As the House of Representatives returns to work today from a 10-day break, it will be interesting to see in coming days just how spooked members of both parties got while back home on the issue of high oil and gasoline prices.
Before the July 4th break, Democrats had promised to approve a slew of energy bills that would help provide relief from high prices.
Instead, Democrats had to delay two bills, hold more hearings on another and watch as one plan went down to defeat on the House floor.
The question is, how do Democratic leaders re-load and move on energy in the next four weeks? After early August, Congress will be out until after Labor Day for a summer break and the national political conventions.
As of now, I don’t expect much movement towards the center and some kind of major political compromise on the issue.
Both parties are still for the most part preaching to their own political choir. The only “outreach” they make is to say that the other party should adopt their own plans.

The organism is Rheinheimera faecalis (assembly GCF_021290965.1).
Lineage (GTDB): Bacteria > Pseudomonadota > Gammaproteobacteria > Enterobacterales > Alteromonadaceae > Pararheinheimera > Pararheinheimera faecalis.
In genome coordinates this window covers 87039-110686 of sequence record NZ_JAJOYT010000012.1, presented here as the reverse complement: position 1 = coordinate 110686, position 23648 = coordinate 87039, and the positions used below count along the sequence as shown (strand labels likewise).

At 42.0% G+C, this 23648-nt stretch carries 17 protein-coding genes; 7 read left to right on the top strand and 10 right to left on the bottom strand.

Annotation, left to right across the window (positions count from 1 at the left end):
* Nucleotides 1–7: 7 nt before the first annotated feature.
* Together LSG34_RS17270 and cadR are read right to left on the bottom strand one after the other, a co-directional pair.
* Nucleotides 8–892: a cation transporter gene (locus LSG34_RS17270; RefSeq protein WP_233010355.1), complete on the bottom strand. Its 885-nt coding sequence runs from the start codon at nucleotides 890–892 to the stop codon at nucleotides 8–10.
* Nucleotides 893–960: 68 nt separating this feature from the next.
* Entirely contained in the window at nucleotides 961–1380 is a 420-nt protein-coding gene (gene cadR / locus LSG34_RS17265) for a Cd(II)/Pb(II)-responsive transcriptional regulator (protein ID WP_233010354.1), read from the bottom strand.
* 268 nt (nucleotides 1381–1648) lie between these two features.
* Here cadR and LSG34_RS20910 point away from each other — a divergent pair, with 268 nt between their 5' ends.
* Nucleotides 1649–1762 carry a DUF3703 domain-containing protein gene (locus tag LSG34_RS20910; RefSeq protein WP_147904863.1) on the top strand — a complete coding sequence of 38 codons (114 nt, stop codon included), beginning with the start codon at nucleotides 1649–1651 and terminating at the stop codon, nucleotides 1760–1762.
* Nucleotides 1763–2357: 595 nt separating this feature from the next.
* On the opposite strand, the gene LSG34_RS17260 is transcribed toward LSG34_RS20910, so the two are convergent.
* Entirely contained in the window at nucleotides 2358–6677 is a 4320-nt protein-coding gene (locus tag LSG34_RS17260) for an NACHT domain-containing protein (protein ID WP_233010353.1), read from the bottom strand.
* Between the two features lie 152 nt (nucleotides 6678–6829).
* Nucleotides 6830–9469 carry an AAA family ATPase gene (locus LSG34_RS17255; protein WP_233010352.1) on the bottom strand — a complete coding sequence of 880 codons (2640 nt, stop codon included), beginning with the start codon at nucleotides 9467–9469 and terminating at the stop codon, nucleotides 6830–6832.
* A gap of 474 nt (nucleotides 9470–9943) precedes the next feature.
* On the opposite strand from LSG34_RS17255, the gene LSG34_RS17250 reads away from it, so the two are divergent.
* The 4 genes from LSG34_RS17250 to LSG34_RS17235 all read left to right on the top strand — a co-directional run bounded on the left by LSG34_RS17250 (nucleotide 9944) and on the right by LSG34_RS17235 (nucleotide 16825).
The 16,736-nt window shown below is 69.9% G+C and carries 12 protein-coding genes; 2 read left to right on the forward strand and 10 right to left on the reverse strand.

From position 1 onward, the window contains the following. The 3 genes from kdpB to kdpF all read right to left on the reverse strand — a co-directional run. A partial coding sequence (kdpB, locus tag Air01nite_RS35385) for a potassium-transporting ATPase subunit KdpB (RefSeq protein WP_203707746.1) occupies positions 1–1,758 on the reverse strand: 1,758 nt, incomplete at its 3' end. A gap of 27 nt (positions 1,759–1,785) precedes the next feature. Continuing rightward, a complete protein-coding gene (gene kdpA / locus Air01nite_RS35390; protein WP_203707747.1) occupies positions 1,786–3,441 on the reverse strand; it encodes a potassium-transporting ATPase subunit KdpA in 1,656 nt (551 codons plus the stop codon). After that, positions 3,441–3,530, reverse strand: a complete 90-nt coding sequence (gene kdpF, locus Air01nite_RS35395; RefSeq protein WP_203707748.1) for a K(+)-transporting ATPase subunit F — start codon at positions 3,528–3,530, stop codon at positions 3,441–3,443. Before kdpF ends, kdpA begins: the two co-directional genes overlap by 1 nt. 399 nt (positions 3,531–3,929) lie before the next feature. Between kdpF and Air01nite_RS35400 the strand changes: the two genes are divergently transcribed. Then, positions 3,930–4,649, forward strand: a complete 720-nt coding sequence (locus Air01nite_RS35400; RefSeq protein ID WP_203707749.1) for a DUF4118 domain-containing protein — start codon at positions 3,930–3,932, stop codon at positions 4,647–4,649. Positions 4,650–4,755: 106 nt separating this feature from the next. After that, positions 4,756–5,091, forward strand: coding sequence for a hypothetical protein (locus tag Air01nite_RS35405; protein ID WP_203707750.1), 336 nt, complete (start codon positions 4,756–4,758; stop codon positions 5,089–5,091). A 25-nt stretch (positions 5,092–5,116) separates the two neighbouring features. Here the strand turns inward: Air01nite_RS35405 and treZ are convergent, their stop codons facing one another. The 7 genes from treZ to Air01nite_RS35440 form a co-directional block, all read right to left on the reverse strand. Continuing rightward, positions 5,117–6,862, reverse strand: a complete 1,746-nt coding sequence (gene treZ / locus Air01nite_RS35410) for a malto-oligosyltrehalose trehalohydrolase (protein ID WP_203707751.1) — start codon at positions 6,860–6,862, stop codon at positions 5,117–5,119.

There will be more hearings on the role that speculation has played in the jump in oil prices in the oil futures markets.
Some told Congress last month that new regulations could bring down oil prices by as much as $70/barrel in thirty days.
But a number of other experts testified soon after that proposition was basically an election year pipe dream.
So expect Democrats to rail against the GOP theme of “drill, drill, drill” and watch the GOP denounce the Democrat refusal to expand domestic oil and gas production.
It will be interesting, especially if gas prices march to the level of $5/gallon.